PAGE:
The new iPhone update will turn Apple’s AirPods into pseudo-hearing aids
When Apple killed the headphone jack, it offered AirPods as a convenient, wireless alternative to traditional headphones. Now the wireless earbuds are getting a new feature.
According to TechCrunch, Apple’s next operating system, iOS 12, will allow audio detected by the iPhone’s microphone to be passed through to the AirPods in real time. Many dedicated devices already do this, like the Starkey Halo, the ReSound Cala and 68 others that support the Made for iPhone hearing aid standard.
Though, technically speaking, AirPods still won’t be hearing aids. Instead, they will join a class of gadgets known as personal sound amplification products. PSAPs don’t address all facets of hearing loss, but they are able to amplify the sounds around the user. For example, iPhone users can set their device on the table in front of them while at a bar or in a meeting and, with their AirPods in, hear more clearly.
Apple first added support for hearing aid-like devices back in 2013 with the first iPhone-certified hearing device arriving in 2014. The AirPods being a first-party solution to hearing help offers tighter integration with the phone’s operating system, allowing for features like the new widget in Control Center.
PSAPs aren’t full-on hearing aids, but they have their advantages. In addition to being available over-the-counter, the fact that they connect to your phone allow for additional features like taking calls and listening to music. When it comes to helping those with hearing loss, many admit their usefulness. David Grissam, a 911 dispatcher who’s been legally deaf since the age of six, wouldn’t be able to do his job without his Cochlear Baha 5, a PSAP implanted in his skull, CNET reports. “I’m able to hear more than others in the room because of that direct link,” said Grissam about the implant.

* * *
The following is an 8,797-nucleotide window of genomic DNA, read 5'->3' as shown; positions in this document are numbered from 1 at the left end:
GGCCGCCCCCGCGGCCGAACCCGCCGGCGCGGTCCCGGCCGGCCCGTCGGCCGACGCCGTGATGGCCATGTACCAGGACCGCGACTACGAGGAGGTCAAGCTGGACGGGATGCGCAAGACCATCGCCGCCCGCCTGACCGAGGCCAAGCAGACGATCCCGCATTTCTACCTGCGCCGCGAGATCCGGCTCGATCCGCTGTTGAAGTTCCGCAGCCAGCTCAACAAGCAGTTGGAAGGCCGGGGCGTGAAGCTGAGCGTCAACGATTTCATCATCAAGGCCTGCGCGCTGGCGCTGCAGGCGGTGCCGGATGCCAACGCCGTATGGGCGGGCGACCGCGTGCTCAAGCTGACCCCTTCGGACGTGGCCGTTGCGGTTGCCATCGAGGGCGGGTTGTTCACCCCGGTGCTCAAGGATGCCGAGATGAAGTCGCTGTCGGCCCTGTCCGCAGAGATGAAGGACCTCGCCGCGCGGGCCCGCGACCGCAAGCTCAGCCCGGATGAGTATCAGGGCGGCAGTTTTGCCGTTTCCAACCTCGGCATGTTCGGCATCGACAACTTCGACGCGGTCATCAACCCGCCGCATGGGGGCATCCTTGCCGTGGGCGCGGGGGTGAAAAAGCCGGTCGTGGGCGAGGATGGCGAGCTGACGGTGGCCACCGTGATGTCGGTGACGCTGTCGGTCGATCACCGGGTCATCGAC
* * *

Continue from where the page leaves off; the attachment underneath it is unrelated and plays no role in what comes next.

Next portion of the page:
There are some notable downsides of PSAPs too. Neil DiSarno, an audiologist with the American Speech-Language-Hearing Association, told the Wall Street Journal that hearing aids are designed to treat the specific type of hearing loss a person is diagnosed with while PSAPs are a simple increase in volume. And as Consumer Reports points out, all ambient sounds are amplified, even that loud emergency vehicle going by. Apple does offer volume controls for hearing devices in their hearing aid support page, whether PSAP users can access the volume slider in time before the ambulance passes by is another story.
While hearing aids continue to be a better solution, AirPods’ new feature may prove useful in a pinch. The Live Listen option helps justify the AirPods’ relatively high $159 price tag for people who are hard of hearing or those who just want to spy on folks in the other room.